Weed Control

Discussion in 'Fly Fishing Forum' started by freestoneangler, Jun 30, 2013.

  1. Jim Darden Active Member

    Posts: 890
    Bellingham, Wa.
    Ratings: +215 / 0
    Well I don't have an answer or a dachshund like digger. If you pave it the city charges you a pollution penalty tax for impermeable surface. I used to use a ground sterilizer that would work for about 6 months. Now they have out lawed that and only roundup type killers are permitted. Now it takes about 60 gallons/yr of roundup weed killer to seep into the water table and do the job but I feel much greener than using the paving that has not required weed killer in 35 years......ps...the propane torch made them grow faster and produced CO2, I tried that too
  2. Dan Page Active Member

    Posts: 439
    Yelm, Wa., USA.
    Ratings: +31 / 0
    Not trying to be a wise ass, but what's wrong with a few weeds in the yard? It's more natural anyway!:)
  3. 10incher Active Member

    Posts: 210
    Coupeville, Washington
    Ratings: +92 / 0
    Try telling that to my wife ;)
  4. jeff bandy Make my day

    Posts: 2,235
    Edmonds, Wa.
    Ratings: +280 / 1
    "Try telling that to my wife ;)"
    I hear that.

    How does it go? "Nature abhors a vacuum." Have you thought about ground covers? I have a gravelled front yard and am giving some serious thought to planting some kind of drought hardy plant to try to keep the weeds in check. The problem is the grass. It is a invasive species and very hard to get out of other plants. Was thinking of trying some thymes, but I don't think they will out compete the grass. Whatever it is has to be able to be driven/walked on once in awhile.
  5. Trapper Badovinac Author, Writer, Photographer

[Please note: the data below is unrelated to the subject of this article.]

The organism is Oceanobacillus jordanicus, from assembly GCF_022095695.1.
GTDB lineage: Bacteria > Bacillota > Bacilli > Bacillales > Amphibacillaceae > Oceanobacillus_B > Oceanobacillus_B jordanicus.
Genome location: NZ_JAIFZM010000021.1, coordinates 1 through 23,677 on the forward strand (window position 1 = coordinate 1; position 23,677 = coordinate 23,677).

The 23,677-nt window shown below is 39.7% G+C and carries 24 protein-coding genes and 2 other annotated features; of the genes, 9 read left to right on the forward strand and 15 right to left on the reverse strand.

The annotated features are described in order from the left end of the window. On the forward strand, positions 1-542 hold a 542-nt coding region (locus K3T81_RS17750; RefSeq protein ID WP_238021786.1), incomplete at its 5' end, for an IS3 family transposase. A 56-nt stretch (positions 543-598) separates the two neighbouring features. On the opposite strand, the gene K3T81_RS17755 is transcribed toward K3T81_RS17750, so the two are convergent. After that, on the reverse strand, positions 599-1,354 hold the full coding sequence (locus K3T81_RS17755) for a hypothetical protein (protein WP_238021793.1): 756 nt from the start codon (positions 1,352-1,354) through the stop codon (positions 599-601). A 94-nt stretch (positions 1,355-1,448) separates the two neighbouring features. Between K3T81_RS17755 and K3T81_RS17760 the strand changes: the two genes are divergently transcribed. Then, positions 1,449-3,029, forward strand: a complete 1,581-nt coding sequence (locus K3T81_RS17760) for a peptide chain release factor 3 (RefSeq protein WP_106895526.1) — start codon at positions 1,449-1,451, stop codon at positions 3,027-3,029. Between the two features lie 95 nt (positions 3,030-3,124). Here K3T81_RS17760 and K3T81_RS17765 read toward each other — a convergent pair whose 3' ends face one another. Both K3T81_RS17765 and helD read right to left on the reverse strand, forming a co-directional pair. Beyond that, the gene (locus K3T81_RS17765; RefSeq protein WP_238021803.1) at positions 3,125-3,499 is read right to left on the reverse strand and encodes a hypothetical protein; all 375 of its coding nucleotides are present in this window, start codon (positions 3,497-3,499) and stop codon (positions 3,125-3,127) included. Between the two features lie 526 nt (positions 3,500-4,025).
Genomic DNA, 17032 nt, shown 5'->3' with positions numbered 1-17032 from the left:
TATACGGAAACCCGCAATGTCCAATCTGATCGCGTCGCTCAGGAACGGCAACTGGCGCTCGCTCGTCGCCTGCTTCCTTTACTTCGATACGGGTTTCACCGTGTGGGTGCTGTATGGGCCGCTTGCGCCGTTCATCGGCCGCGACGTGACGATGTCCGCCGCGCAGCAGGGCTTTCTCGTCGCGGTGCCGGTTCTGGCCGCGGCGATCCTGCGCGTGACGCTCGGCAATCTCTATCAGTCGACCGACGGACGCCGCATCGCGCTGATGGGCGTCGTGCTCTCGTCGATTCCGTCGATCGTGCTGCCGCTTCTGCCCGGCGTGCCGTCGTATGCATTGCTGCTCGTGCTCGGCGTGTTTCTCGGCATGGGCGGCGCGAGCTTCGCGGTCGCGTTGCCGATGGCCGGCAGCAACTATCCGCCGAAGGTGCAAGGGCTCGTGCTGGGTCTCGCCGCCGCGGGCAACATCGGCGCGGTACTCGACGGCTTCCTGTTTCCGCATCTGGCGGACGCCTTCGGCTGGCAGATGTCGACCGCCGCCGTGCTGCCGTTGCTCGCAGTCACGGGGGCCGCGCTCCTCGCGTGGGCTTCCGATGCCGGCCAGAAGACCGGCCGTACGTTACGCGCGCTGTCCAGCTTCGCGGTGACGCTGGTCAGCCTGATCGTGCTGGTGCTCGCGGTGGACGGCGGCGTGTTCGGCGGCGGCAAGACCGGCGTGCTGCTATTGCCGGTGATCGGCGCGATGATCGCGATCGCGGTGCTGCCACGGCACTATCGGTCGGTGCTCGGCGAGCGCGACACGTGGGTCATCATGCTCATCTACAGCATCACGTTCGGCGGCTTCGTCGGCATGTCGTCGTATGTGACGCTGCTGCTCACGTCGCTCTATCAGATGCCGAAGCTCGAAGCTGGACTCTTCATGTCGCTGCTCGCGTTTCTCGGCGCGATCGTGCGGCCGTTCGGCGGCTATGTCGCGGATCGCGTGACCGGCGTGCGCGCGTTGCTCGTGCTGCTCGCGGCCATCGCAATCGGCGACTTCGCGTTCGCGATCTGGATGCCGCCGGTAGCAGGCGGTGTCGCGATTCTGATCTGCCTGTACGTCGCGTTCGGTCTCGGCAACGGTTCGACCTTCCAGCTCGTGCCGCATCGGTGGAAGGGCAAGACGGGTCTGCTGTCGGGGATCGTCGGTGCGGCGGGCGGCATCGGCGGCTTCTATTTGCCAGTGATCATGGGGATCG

Posts: 444
    Helena, Montana
    Ratings: +589 / 0
    I use Chapparal. It's dry and is mixed with water along with a surfactant. A surfactant works to break the surface tension, but unlike soap, doesn't foam up in the tank.

    Chapparal is an herbicide that will not kill grasses but systemically kills most broadleafed weeds. It won't poison livestock or pets even if they eat the sprayed plants. It's not cheap, but works very well.

    You should carefully test your sprayer to figure out just how much it puts out instead of just guessing on how much to use. Google "chaparral herbicide mixing ratio".

    Spraying when the weeds are young and well before they bloom or seed is of course best. You should also spray early in the morning when the pores of the weeds are open and will more readily accept the herbicide.

    I've resigned myself to the fact that I'll never be weed free. I can only try to control weeds. Where I live if you don't control your weeds they will spread to your neighbor's pastures and that makes for cranky neighbors. Plus, here in Montana, failure to control noxious weeds can get you a hefty fine.

    Trapper